Last week I wrote an article about how we criticise and the motives behind our criticism. This article continues where I left off – how do we handle criticism?
I am most definitely someone who doesn’t handle tough love very well. The teachers and people over the past who have used this tactic on me have soon realised it was the wrong move, as they are then left with a blubbering wreck who is sobbing hysterically and apologising for being a failure! Okay, so I might be using the extreme version, but this is the truth. For a long time I have really struggled with separating what I do with who I am. So when a teacher criticised my piece of work and said I had failed, I felt like I had failed as a person. I found it very hard not to take it very personally. I have by no means completely dealt with this, but God is day by day is healing me of this and teaching me to daily find my identity in who I am in Christ. That is the fact that I am a daughter of God, beloved, saved and redeemed. Walking firmly and confidently in my identity as a child of God has helped me deal with constructive criticism better. Although I still have to fight the initial defence mechanism.
I find it helps taking a bit of time to listen to the words rather than reacting, to pray about it and to seek if what has been said is true, and if so how I can use it to develop and improve. I need to remember that I don’t find my identity in these words. And if I am secure in whom I am in Christ, then what has been said shouldn’t need to affect me so emotionally. This is work in progress.
The other important thing I have learnt is to be open to constructive criticism. We should as children of God want to continually learn and develop. We need to be improving the gifts God has given us, developing our learning and understanding of God, and developing as men and women of God. A big part of this is being open to growing, and allowing God to gently convict us when we have made mistakes. He gently and lovingly puts our feet back on the right path, to allow people to help us improve our skills and to step forward in our journeys.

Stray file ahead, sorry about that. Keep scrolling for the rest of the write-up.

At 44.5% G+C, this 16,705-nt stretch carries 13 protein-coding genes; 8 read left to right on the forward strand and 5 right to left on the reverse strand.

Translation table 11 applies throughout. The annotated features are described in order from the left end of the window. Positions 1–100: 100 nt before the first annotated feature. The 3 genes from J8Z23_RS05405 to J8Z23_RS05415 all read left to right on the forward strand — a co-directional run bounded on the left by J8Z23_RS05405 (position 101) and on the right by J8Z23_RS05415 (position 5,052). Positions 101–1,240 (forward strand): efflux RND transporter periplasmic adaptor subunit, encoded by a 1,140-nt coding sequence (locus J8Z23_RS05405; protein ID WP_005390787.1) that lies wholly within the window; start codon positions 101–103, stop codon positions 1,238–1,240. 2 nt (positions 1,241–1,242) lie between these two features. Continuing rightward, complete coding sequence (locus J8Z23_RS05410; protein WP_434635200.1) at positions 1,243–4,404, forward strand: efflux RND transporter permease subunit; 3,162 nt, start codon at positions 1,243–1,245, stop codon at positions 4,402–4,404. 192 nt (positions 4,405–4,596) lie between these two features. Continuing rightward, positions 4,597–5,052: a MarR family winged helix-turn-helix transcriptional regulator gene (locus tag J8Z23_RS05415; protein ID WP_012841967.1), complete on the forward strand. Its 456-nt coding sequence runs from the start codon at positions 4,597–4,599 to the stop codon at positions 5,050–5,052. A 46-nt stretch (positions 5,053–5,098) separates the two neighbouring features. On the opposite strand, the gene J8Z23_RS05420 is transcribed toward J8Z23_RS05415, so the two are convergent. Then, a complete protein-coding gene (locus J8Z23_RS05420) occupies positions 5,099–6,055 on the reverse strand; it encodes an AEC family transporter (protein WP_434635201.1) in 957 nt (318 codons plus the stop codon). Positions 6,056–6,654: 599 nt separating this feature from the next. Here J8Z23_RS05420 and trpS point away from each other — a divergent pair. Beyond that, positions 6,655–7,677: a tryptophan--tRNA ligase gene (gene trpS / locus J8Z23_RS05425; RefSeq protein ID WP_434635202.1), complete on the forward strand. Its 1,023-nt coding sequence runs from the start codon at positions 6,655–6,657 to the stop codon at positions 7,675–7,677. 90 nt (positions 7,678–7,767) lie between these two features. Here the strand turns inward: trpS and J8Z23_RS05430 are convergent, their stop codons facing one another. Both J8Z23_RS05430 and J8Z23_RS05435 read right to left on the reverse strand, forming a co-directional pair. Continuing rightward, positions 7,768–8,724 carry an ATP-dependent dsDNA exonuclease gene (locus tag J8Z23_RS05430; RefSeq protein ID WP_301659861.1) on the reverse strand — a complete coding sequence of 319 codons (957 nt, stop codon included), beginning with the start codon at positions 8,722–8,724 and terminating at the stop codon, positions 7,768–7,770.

One of my favourite cooking programmes is Master Chef Australia. During the challenges, judges walk around whilst contestants are cooking and give them advice, especially if they see disaster ahead. The contestants who usually fail in the challenges are the ones who refuse to listen to the judges’ advice and be willing to change. The contestants who end up achieving great things are the ones that listen, allow themselves to moulded and adapt, develop and learn from their mistakes and from the expertise of those around them. We need to be open to that loving and gentle voice of conviction the voice of the one who wants the best for us. God wants us to succeed, develop and grow. Sometimes (I mean quite regularly) that means realising we are wrong and being willing to change.
Today I want to encourage you when you find yourself in a situation where you are criticising something or someone, to just take a moment and to question if you have the right motive behind this attitude. Let’s be encouragers and mentors building up and inspiring those around us and allowing God to develop us, and lead us on.